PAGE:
Angelica grows wild in the Scandinavian countries also in Greenland, Russia and Iceland. During the 10th century it was cultivated as a medicinal plant and as a vegetable. Angelica became popular by the 12th century even the Vikings used it sometimes as currency since it was known for its’ medicinal healing of influenza, colds and thought to help heal folks from the Black Plague. The Sami people of Lapland used this special plant to flavor their Reindeer milk. It was also used for Shamanic rituals.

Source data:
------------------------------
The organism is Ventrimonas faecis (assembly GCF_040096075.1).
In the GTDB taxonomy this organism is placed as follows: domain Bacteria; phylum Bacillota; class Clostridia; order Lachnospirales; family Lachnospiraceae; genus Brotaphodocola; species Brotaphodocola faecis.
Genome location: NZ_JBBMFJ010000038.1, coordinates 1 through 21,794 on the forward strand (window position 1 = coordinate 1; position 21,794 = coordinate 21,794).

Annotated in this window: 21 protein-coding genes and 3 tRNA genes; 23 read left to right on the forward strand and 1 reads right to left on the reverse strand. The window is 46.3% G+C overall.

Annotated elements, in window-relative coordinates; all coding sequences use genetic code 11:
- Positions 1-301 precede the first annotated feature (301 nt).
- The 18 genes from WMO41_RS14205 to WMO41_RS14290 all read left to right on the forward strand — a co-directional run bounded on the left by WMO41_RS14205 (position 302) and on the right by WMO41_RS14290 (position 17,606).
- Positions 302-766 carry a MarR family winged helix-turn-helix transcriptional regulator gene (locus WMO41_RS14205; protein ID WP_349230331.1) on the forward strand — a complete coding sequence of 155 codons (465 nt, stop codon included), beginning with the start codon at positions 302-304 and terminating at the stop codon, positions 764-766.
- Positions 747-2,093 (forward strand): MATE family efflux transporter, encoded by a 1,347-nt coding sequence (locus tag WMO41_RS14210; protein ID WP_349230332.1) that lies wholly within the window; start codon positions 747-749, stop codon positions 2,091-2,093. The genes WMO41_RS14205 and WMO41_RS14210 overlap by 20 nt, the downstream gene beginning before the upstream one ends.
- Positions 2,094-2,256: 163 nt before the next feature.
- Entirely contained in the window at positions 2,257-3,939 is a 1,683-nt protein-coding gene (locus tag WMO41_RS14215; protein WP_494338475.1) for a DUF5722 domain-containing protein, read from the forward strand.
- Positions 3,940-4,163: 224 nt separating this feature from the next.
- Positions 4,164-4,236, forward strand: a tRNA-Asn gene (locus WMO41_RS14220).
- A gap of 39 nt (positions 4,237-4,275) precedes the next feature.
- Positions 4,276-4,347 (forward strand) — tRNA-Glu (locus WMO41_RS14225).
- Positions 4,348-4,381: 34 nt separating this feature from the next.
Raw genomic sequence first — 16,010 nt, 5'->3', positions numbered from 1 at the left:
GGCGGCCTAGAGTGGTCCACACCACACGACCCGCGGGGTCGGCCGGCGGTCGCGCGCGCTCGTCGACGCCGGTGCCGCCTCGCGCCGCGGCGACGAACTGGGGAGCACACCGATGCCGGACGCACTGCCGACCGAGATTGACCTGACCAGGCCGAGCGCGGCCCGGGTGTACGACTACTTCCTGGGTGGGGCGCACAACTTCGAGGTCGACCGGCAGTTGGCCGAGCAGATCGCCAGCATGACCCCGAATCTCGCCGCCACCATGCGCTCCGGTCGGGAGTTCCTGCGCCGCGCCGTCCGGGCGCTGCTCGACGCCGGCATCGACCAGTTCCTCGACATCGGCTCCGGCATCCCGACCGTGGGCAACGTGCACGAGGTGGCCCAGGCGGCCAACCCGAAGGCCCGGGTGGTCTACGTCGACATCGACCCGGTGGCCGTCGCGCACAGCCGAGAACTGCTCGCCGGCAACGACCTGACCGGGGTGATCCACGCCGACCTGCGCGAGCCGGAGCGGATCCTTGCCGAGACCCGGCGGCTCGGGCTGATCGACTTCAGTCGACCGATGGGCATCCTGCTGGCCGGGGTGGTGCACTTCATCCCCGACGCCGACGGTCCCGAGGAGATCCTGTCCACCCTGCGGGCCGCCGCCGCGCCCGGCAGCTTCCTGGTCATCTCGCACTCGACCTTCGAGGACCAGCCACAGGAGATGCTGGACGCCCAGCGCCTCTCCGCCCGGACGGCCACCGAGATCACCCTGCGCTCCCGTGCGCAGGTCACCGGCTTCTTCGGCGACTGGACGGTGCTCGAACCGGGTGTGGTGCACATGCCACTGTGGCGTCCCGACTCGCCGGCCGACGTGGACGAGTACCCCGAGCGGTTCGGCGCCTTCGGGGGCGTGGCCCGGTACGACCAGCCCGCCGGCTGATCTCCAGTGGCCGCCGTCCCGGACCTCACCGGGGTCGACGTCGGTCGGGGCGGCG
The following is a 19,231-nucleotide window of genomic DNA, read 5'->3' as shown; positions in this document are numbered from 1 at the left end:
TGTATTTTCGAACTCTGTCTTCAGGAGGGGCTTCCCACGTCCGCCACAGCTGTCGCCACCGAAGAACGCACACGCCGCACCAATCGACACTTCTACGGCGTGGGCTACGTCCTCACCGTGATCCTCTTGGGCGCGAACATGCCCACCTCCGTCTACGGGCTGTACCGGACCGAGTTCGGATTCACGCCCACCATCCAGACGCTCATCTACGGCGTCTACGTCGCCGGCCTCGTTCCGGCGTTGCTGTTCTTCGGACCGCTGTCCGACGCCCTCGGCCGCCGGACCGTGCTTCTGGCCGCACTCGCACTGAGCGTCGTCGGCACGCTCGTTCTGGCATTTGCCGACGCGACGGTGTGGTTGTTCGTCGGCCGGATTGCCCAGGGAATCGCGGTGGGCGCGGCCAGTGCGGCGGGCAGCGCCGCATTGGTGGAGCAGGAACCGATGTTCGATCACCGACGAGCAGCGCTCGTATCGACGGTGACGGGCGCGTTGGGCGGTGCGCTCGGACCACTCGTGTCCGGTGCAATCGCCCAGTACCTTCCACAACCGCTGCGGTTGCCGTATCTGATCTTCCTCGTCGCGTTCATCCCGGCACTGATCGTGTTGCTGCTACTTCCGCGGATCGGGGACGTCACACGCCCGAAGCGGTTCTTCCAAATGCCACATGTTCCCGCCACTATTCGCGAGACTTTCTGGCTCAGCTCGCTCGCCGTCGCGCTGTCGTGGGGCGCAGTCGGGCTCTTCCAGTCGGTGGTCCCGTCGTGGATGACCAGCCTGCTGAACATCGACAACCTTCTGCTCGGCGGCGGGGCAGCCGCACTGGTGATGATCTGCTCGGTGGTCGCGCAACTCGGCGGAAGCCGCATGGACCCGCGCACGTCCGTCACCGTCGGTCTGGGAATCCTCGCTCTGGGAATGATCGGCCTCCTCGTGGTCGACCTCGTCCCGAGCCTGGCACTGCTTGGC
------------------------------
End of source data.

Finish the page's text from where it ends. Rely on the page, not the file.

How did Angelica receive its name? Legend has it that a 17th century monk bestowed the name Angelica on this unique plant after he had a dream which he was visited by a mighty archangel who offered it for healing. It’s essential oil can be used as a physical and spiritual protection charm if worn close to your heart. Today Angelica is used to add flavor and aroma to culinary recipes.
Sources & References:
*The Earthwise Herbal: A Complete Guide to Old World Medicinal Plants, Matthew Wood, 2008.
*Wikimedia commons Photos of Angelica ( Public Domain)